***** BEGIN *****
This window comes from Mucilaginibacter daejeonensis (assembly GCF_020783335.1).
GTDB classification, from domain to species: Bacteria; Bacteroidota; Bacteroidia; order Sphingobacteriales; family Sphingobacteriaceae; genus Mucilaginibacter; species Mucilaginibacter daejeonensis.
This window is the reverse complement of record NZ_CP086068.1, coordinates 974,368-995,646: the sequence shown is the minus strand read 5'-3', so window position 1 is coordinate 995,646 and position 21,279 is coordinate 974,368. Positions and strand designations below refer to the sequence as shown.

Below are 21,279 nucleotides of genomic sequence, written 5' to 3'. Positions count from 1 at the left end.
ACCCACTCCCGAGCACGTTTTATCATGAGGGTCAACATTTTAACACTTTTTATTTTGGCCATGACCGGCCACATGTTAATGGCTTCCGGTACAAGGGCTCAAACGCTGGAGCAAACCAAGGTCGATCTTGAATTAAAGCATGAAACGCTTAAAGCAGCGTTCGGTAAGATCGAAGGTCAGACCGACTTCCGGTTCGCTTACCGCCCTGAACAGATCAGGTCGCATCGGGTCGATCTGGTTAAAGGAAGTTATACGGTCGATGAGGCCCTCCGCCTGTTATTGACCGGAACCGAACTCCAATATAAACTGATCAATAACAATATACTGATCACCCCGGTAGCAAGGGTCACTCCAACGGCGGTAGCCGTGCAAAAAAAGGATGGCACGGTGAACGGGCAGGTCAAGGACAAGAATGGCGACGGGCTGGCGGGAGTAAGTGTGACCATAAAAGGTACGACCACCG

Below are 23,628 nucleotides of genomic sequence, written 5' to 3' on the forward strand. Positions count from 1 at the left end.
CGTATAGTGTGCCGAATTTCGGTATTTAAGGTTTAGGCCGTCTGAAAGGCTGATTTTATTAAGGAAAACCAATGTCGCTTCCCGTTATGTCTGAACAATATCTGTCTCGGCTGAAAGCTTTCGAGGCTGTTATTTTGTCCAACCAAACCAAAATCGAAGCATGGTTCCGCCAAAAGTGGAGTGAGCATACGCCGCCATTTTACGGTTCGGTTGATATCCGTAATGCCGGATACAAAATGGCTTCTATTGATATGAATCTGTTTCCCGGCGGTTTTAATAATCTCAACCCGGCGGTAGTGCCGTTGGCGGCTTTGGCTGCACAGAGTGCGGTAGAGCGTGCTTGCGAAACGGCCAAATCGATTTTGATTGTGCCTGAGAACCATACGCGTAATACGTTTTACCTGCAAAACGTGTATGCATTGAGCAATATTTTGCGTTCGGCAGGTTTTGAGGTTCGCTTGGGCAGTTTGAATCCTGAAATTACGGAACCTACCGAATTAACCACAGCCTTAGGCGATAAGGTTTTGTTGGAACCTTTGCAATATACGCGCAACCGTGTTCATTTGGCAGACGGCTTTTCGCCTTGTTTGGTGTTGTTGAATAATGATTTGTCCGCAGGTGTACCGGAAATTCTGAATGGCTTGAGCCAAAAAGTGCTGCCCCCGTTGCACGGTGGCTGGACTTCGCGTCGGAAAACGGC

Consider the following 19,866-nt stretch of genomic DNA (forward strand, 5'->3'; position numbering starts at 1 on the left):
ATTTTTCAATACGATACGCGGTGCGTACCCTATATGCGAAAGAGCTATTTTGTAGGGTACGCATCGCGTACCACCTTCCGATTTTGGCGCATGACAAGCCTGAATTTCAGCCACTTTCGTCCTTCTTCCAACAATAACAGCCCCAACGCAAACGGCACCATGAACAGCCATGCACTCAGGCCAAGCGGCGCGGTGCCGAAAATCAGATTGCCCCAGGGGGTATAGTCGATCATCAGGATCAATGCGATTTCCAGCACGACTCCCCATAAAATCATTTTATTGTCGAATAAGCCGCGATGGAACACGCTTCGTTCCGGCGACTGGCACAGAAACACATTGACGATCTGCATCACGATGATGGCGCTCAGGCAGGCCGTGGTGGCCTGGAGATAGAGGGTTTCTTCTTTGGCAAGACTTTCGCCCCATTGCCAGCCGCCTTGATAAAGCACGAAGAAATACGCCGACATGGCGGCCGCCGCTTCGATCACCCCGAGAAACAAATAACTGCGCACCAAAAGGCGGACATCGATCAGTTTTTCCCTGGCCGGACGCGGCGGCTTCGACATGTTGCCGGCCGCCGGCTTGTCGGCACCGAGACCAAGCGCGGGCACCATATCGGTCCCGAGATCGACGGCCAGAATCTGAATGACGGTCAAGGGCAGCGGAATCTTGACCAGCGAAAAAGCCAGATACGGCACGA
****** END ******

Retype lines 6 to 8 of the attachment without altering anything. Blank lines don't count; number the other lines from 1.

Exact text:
Below are 23,628 nucleotides of genomic sequence, written 5' to 3' on the forward strand. Positions count from 1 at the left end.
CGTATAGTGTGCCGAATTTCGGTATTTAAGGTTTAGGCCGTCTGAAAGGCTGATTTTATTAAGGAAAACCAATGTCGCTTCCCGTTATGTCTGAACAATATCTGTCTCGGCTGAAAGCTTTCGAGGCTGTTATTTTGTCCAACCAAACCAAAATCGAAGCATGGTTCCGCCAAAAGTGGAGTGAGCATACGCCGCCATTTTACGGTTCGGTTGATATCCGTAATGCCGGATACAAAATGGCTTCTATTGATATGAATCTGTTTCCCGGCGGTTTTAATAATCTCAACCCGGCGGTAGTGCCGTTGGCGGCTTTGGCTGCACAGAGTGCGGTAGAGCGTGCTTGCGAAACGGCCAAATCGATTTTGATTGTGCCTGAGAACCATACGCGTAATACGTTTTACCTGCAAAACGTGTATGCATTGAGCAATATTTTGCGTTCGGCAGGTTTTGAGGTTCGCTTGGGCAGTTTGAATCCTGAAATTACGGAACCTACCGAATTAACCACAGCCTTAGGCGATAAGGTTTTGTTGGAACCTTTGCAATATACGCGCAACCGTGTTCATTTGGCAGACGGCTTTTCGCCTTGTTTGGTGTTGTTGAATAATGATTTGTCCGCAGGTGTACCGGAAATTCTGAATGGCTTGAGCCAAAAAGTGCTGCCCCCGTTGCACGGTGGCTGGACTTCGCGTCGGAAAACGGC

Consider the following 19,866-nt stretch of genomic DNA (forward strand, 5'->3'; position numbering starts at 1 on the left):